Far-left trade unionist Pedro Castillo took a narrow lead on Monday in Peru’s presidential run-off election against right-wing populist Keiko Fujimori, who alleged fraud in the vote count.
With 94.8 percent of ballots counted after Sunday’s vote, Castillo was ahead of Fujimori with 50.2 percent compared with her 49.7 percent, though there could be a prolonged wait for the final outcome.
Fujimori raised allegations of “irregularities” and “signs of fraud” at a press conference on Monday evening, claiming she had evidence of “a clear intention to boycott the popular will” in the election.
Fujimori, 46, had led in early counting, but school teacher Castillo, 51, gained ground as votes from Peru’s rural areas — his stronghold — came in from across a country battered by years of political turmoil.
Castillo’s Free Peru party called on election authorities to “protect the vote” as ballots are counted and published, which may take days with more than a million expat votes being processed.
“Only the people are going to save the people,” Castillo said, as he asked his followers to show restraint.
Election observers from the Organization of American States (OAS) said the candidates’ “conduct in these crucial hours is decisive to maintain calm.”
Amid the uncertainty, the Lima stock market plunged 7.22 percent and the sol dropped to a record low 3.94 against the US dollar.
Whoever wins the ideological battle between left and right will take leadership of a nation battered by recession and the world’s worst coronavirus fatality rate with more than 186,000 deaths among its 33 million population.
Peruvians will also be looking for stability after going through four presidents in three years. Seven of their last 10 leaders have either been convicted or are under investigation for corruption.
– Polar opposites –
Castillo caused an upset by topping the first round of voting in April, with Fujimori in second place.
The relatively unknown teacher was consistently ahead of his rival, though narrowly so, in the latest opinion polls before Sunday’s vote that comes at a crucial time for the country.
Two million Peruvians have lost their jobs during the pandemic and nearly a third now live in poverty, according to official figures.
The candidates have polar-opposite recovery plans.
Fujimori, the daughter of corruption-convicted and jailed ex-president Alberto Fujimori, backs a neoliberal economic model of tax cuts and boosting private activity to generate jobs.
Castillo has pledged to nationalize vital industries, raise taxes and increase state regulation.
Favored by the business sector and middle classes, Fujimori — her bastion is the capital Lima — sought to portray Castillo as a communist threat, warning Peru risked becoming a new Venezuela or North Korea.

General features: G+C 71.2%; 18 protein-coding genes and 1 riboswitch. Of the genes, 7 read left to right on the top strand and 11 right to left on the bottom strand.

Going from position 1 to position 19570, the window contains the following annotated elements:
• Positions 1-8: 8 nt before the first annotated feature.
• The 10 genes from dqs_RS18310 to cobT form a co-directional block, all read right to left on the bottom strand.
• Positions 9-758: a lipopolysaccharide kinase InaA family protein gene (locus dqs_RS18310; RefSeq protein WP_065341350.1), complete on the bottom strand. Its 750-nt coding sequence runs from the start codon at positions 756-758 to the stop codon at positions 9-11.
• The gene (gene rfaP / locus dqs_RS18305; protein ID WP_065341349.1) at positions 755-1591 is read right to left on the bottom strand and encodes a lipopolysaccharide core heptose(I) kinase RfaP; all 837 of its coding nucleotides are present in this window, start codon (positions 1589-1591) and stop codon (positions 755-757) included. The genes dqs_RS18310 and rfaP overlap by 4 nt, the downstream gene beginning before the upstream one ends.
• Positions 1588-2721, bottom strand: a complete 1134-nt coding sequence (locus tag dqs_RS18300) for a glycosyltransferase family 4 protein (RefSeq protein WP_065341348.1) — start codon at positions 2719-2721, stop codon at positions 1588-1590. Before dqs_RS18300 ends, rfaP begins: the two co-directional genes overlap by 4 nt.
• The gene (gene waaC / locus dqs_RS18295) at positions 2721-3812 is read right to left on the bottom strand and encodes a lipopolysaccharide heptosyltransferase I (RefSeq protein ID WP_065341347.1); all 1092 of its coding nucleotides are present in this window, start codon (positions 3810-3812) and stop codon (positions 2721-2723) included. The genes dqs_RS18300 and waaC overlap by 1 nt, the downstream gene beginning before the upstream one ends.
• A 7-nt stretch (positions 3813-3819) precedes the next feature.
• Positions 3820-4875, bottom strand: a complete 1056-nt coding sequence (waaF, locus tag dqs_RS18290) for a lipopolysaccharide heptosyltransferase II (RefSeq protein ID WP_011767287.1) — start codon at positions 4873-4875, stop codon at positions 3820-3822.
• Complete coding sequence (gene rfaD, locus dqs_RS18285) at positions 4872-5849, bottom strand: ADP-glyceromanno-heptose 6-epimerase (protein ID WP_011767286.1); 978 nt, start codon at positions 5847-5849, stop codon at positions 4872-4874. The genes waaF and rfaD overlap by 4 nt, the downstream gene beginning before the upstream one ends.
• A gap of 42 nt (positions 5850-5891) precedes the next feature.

Rural-based Castillo, in turn, pointed to the Fujimori family’s history of corruption scandals.
Keiko Fujimori is under investigation over campaign funding in her 2011 and 2016 presidential bids.
Apart from corruption charges, her jailed father, 82, has been found guilty of ordering two massacres by death squads in 1991 and 1992 while president.
He is being probed over the forced sterilization of hundreds of thousands of poor, mostly indigenous women during his final four years in power.
“If Keiko is eventually elected, you can’t forget that this 50 percent is not her real support but rather a reaction from an electorate that is afraid of what her opponent represents,” political scientist Jessica Smith told AFP.
– Peru’s ‘first poor president’? –
Castillo “would be the first poor president of Peru,” added analyst Hugo Otero. The leftist candidate has vowed to forego a presidential salary and live on his teacher’s wages.
Whoever wins will have a hard time governing as Peru’s Congress is fragmented.
Free Peru is the largest single party, just ahead of Fujimori’s Popular Force, but without a majority.
“It won’t be easy (for Fujimori) given the mistrust her name and that of her family generates in many sectors. She’ll have to quickly calm the markets and generate ways to reactivate them,” said Smith.
But if Castillo triumphs, he will have to “consolidate a parliamentary majority that will allow him to deliver his ambitious program,” she said.
In either case, “it will take time to calm the waters because there is fierce polarization and an atmosphere of social conflict,” added analyst Luis Pasaraindico.
At the height of a political storm in November last year, unleashed by more corruption claims, Peru had three different presidents in just five days.
The new president will take office on July 28, replacing centrist interim leader Francisco Sagasti.